Why Donors are Needed

Kidney donors save lives! 

The kidney is the most transplanted organ and also the most needed. More than 90,000 people are currently on the U.S. waiting list for a kidney transplant. That includes more than 7,000 people in New York State.

In 2020, there were 17,583 transplants with kidneys from deceased donors and 5,234 transplants of kidneys from living donors. Unfortunately, many more kidneys are needed than are available. 

The average wait for a kidney transplant from a deceased donor is between three and five years, and some people in need may wait even longer.  Many people pass away from kidney disease or related health problems before a transplant becomes available. 


Living Kidney Donation

Most people are born with two kidneys. People in good health may be able to donate a kidney to someone in need. 

The United Network for Organ Sharing (UNOS) states:

Living donors should be in good overall physical and mental health and older than 18 years of age.

Medical conditions such as uncontrolled high blood pressure, diabetes, cancer, certain infections, or an uncontrolled psychiatric condition, could prevent you from being a living donor.

Since some donor health conditions could harm a transplant recipient, it is important that you share all information about your physical and mental health. You must be fully informed of the known risks involved with donating and complete a full medical and psychosocial evaluation. Your decision to donate should be completely voluntary and free of pressure or guilt.


Types of Living Kidney Donation

Directed Donation

Directed donation is when a living donor chooses which person will receive the donated kidney. The recipient may be a family member, a friend, neighbor, coworker or someone else who the donor learned was in need. This is the most common type of living kidney donation.   

Paired Donation

Also called a kidney exchange or "kidney swap," paired donation is a process for matching up an incompatible donor and recipient with others in the same situation. 

UNOS explains:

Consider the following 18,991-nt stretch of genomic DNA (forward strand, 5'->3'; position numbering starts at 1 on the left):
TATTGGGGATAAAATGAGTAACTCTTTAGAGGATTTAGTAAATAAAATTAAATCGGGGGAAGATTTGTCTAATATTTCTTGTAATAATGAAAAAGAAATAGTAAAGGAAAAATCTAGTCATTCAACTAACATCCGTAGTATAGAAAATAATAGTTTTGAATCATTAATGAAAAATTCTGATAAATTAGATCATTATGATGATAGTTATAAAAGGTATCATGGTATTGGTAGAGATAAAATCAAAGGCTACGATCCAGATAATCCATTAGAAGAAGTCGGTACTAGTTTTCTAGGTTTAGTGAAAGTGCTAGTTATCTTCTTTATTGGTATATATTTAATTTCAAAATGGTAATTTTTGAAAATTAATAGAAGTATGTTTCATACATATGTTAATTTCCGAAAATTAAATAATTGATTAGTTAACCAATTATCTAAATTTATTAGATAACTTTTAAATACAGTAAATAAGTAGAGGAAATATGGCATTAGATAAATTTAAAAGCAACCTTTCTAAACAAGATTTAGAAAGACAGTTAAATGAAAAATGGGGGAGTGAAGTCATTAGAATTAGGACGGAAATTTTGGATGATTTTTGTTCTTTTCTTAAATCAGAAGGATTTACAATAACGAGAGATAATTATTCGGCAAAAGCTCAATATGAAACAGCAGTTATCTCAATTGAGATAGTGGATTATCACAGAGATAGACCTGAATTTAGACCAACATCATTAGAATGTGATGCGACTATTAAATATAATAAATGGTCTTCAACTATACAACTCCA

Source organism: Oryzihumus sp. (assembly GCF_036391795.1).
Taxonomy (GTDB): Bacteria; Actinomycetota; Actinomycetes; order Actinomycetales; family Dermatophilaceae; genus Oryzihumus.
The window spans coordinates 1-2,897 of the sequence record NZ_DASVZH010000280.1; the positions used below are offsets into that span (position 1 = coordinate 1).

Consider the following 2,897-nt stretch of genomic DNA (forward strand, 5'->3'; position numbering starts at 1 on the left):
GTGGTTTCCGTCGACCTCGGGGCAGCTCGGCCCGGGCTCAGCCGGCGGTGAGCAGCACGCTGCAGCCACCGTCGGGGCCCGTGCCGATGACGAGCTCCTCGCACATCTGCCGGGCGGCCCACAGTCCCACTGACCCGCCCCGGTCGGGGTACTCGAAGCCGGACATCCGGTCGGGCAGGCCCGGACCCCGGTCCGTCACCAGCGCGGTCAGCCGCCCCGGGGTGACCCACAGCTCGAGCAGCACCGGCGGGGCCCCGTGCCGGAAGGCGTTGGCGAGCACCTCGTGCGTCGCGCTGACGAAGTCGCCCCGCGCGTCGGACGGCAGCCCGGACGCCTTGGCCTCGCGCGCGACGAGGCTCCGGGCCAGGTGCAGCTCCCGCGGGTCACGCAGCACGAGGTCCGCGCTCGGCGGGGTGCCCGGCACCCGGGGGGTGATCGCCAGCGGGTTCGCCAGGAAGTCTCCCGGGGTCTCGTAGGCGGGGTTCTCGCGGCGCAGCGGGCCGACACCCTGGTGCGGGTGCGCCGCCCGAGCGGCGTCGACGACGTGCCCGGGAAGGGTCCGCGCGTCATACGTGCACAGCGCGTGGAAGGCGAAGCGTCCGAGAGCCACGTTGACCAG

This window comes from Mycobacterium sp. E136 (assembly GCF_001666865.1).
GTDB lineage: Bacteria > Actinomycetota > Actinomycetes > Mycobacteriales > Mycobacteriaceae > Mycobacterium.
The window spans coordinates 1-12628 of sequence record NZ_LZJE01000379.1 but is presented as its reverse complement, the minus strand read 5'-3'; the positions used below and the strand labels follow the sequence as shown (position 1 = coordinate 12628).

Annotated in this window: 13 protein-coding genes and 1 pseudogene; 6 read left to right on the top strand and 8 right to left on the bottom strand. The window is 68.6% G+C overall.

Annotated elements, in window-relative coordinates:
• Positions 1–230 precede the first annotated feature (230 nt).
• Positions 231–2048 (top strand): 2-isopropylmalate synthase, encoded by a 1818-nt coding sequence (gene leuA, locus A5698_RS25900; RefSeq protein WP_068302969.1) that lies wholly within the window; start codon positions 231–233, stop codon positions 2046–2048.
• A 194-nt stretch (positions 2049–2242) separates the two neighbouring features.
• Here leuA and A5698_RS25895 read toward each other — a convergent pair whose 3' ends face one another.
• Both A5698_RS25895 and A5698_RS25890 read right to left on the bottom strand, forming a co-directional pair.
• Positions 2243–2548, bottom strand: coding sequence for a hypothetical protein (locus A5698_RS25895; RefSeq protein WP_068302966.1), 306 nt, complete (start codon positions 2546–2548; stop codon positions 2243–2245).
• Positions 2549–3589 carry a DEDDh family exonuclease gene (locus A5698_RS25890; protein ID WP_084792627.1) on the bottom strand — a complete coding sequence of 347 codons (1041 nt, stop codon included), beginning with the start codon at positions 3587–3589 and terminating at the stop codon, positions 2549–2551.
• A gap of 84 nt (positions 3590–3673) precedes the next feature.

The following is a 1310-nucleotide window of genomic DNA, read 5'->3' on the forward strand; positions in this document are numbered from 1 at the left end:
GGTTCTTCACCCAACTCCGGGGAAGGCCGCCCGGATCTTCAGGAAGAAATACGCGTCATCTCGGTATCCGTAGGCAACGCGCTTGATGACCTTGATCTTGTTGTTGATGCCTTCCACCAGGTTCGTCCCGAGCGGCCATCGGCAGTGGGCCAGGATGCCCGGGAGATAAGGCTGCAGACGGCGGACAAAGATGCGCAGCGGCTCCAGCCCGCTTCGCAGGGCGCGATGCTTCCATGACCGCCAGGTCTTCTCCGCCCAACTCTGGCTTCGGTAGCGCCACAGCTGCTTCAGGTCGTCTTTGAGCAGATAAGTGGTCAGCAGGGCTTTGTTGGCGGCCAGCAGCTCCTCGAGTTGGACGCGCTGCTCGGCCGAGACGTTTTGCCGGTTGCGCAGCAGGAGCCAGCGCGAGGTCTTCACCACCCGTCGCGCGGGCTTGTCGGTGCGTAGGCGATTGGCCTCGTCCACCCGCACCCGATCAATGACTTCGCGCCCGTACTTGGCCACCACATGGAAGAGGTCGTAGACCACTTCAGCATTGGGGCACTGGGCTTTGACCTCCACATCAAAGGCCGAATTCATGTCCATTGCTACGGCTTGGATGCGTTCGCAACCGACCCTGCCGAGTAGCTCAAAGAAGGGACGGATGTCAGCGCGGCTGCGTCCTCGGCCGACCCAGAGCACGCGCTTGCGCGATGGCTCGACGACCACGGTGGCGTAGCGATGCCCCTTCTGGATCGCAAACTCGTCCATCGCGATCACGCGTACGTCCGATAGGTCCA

Sometimes a transplant candidate has someone who wants to donate a kidney to them, but tests reveal that the kidney would not be a good medical match. Kidney paired donation, or KPD, also called kidney exchange, gives that transplant candidate another option. In KPD, living donor kidneys are swapped so each recipient receives a compatible transplant.

Paired donations may involve donors and recipients at different transplant centers. 

Non-Directed Donation

A non-directed donation is when a person decides to become a kidney donor but does not select a specific recipient. Instead, the donor offers to help a stranger in need. The match is made based on compatibility. 


Additional Resources

The United Network for Organ Sharing has a helpful guide with information about the steps to living donation, as well as a living donation page at transplantliving.org/living-donation/. Information about paired donation is at https://unos.org/transplant/kidney-paired-donation/

ECMC's Regional Center of Excellence for Transplantation and Kidney Care is the transplant center serving Western New York. For information on living kidney donation through ECMC, visit its Living Donor Information page.

The Living Kidney Donors Network (LKDN) also offers an overview of living kidney donation

The Kidney Connection provides an online space for people seeking living kidney donors to share their stories. The site is https://kidneyconnection.org/